Even more than burlesque, Carter was fascinated by masquerade. In Nights at the Circus, she writes of her hero, Jack Walser, after he's run away with the circus and become a clown: "When Walser first put on his make-up, he looked in the mirror and did not recognise himself. As he contemplated the stranger peering interrogatively back at him out of the glass, he felt the beginnings of a vertiginous sense of freedom . . . he experienced the freedom that lies behind the mask, within dissimulation, the freedom to juggle with being and, indeed, with the language which is vital to being, that lies at the heart of burlesque." Carter's fiction pours energy into this language of illusion, making up heroines who make themselves up, often with utopian passion: new Eves, winged wonders, spirits of liberty, who break the mould and recast their personae - their mask. (Carter wrote one of her best, most stylish, most trenchant journalistic pieces for New Society, about the return of lipstick.)

Three constellations above all gave her fiction bearings, and they are essentially theatrical: one is Edgar Allan Poe, or, more strictly speaking, Mrs Poe, his mother, the trouper who bore him and his brother and sister as she flogged her- self to death on the boards. Poe's Grand Guignol imagination imprinted Carter's earlier tales and novels more than those of her final period. But Mrs Elizabeth Poe is Fevvers's mother, too. In "The Cabinet of Edgar Allan Poe", a short story of 1982, Carter sketched the delirious seduction of the theatre: "Edgar would lie in prop-baskets on heaps of artificial finery and watch her while she painted her face. The candles made a profane altar of the mirror in which her vague face swam like a magic fish. If you caught hold of it, it would make all your dreams come true but Mama slithered through all the nets which desire set out to catch her."

A second star who never slithered out of sight in that magic mirror Carter herself peered into is Lulu, as played by Louise Brooks. Carter wrote a version for the National Theatre, which was published in The Curious Room, her collected dramatic works. It is the only stage play she wrote - all the others are for radio or film. The new play of Nights at the Circus transposes a scene from Lulu: Fevvers straddling one of her conquests who grovels on all fours, overcome with erotic ecstasy as she lashes him and suckles him with champagne. And hovering above them both is Carmen, swag-gering as she sings her "Habanera", softly picked up by the other girls: "L'amour est un oiseau rebelle . . ."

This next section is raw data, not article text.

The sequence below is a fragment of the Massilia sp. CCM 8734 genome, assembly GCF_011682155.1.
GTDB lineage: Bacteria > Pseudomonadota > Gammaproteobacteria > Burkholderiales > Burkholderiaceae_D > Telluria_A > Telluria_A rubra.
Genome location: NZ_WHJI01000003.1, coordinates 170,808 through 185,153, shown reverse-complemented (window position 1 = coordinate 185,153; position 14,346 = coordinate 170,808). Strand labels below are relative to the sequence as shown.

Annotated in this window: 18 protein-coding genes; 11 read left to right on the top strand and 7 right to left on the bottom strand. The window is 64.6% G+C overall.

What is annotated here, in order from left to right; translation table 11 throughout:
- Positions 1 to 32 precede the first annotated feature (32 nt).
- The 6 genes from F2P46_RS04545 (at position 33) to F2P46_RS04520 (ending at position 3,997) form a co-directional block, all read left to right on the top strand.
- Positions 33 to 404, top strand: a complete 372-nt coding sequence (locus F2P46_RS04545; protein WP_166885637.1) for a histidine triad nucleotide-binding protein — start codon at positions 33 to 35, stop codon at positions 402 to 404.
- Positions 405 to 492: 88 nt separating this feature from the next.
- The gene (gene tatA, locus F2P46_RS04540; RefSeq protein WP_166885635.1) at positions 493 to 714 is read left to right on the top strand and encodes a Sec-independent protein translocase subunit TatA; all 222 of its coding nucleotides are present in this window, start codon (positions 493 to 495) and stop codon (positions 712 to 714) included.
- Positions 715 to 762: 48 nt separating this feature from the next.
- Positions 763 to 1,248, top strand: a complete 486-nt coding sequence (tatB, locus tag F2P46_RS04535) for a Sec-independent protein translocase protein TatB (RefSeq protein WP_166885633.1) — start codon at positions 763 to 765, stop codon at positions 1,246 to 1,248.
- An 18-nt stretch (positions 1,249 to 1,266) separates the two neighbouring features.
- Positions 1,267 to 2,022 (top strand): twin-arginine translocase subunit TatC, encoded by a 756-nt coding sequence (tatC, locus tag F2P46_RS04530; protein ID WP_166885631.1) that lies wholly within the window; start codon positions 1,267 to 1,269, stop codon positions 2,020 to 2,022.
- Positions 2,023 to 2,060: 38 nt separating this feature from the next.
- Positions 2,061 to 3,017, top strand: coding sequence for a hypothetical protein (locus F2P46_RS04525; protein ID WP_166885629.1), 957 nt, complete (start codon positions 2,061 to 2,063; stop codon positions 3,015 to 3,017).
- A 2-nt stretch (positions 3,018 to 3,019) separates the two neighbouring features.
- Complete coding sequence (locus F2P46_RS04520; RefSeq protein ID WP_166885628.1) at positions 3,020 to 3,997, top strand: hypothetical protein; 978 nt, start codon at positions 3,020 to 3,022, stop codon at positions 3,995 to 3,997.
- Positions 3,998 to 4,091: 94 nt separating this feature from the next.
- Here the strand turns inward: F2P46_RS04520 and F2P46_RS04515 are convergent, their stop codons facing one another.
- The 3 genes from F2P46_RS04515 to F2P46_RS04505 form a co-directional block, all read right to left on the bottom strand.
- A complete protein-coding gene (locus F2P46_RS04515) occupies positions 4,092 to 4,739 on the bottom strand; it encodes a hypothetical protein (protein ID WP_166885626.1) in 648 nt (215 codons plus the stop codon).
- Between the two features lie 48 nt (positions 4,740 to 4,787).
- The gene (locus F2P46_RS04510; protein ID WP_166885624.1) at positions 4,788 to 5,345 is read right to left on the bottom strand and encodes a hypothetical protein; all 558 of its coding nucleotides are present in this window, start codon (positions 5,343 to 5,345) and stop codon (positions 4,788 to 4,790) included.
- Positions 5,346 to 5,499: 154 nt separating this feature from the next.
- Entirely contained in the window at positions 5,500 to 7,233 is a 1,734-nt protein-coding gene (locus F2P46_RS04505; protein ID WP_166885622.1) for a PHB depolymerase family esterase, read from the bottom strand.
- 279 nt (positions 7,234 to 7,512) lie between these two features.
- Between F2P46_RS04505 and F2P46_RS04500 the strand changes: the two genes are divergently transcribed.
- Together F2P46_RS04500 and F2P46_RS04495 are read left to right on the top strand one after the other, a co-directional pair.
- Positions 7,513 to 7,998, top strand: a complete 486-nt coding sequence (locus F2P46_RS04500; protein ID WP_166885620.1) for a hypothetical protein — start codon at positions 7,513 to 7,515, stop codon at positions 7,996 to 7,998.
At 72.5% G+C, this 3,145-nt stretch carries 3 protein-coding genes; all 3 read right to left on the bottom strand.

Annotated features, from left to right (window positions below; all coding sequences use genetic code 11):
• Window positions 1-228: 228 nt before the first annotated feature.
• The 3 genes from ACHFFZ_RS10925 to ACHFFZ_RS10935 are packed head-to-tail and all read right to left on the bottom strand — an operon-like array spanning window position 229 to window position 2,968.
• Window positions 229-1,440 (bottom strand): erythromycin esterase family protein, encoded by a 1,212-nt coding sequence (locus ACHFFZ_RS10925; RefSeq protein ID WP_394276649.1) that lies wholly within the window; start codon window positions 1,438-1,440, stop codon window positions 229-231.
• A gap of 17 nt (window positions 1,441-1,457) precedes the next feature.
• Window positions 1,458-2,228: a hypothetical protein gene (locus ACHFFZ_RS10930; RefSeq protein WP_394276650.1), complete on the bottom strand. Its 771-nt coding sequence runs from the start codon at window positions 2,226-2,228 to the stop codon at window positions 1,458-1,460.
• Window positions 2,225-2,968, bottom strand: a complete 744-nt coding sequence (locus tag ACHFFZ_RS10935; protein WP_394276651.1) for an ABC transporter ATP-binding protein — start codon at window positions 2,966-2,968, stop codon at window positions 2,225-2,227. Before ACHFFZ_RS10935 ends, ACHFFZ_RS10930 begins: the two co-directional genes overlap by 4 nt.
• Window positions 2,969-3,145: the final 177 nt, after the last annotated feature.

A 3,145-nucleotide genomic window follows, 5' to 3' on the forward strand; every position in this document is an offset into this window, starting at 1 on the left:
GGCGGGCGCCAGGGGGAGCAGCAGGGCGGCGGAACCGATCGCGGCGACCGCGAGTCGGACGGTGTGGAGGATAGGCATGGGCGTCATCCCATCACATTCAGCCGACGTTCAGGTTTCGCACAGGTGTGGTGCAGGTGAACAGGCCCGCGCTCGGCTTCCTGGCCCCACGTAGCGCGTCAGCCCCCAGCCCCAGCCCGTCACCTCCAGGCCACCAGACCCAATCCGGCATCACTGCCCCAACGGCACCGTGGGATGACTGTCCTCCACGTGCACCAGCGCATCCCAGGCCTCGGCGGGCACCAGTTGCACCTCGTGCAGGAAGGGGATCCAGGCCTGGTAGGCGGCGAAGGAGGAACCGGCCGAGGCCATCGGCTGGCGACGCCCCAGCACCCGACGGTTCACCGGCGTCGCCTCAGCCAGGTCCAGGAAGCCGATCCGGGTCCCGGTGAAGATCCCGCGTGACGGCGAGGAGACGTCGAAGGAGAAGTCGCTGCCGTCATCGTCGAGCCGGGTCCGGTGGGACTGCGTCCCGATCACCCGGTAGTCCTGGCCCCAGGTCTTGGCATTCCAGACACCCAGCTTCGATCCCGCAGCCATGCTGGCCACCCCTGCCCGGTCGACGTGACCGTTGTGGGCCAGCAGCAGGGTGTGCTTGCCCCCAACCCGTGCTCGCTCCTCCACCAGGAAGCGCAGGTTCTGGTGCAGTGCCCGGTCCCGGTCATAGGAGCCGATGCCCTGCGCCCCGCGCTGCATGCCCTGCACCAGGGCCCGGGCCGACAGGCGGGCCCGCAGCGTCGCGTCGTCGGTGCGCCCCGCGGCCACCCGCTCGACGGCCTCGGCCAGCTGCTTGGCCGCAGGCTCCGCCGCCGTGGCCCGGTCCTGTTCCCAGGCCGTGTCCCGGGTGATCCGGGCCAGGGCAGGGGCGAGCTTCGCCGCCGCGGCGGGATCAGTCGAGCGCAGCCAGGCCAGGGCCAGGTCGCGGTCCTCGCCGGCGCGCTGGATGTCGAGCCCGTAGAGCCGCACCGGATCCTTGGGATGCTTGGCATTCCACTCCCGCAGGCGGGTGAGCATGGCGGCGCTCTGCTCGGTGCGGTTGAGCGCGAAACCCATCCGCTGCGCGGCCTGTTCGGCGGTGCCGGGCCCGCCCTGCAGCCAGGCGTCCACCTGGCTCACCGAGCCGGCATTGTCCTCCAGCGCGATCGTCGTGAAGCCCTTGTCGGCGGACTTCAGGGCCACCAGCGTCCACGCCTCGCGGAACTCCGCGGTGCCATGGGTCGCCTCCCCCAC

But Shakespeare sets Carter's scene above all - Shakespeare, who was also so caught up in the question of theatrical illusion ("The best in this kind are but shadows; and the worst are no worse, if imagina-tion amend them"). Wise Children, which is Angela Carter's last completed novel, revisits A Midsummer Night's Dream and The Comedy of Errors through a pair of old troupers, the vaudeville act of the Chance twins, but en route Carter pays homage to every single one of the plays. It, too, is now being adapted for the theatre - for the National - by Bryony Lavery.

The playtext of Nights at the Circus was made on the hoof through improvisation in rehearsal, so Morris's programme note informs us: the company read and reread the novel and then worked up scenes from the material, which they had to simplify considerably (it's a copious, picaresque novel with hundreds of characters). Circus acts - puppets, bungee ropes, a clown street band of trombone, tubas, washboard, accordion and toy banjo - capture exhilaratingly the zest and energy of the original's extravagant unreality, and the performers quote exactly some of the book's marvellous images and passages. But they have strengthened the clowns, and let fall one of Carter's masks, her irony about romance. So they have sweetened her work. For Michele Roberts, who came with me, and for me, too, this turn was surprising, appropriate and infinitely touching: it appeared that 14 years after her death Carter's defiance, her never-say-die, was bearing fruit, and the astringent yet festive feminism she had stuck to throughout the 1980s, against the "boys' club" (as she called it), in the face of disapproval from some Lizzie-like minders among the sisters, was blooming like Fevvers, and vamping and sashaying her feathered glory in plain sight again.

Nights at the Circus is running at the Lyric Hammersmith, London W6 (08700 500 511) until 18 February

This article first appeared in the 13 February 2006 issue of the New Statesman, Iran: the next war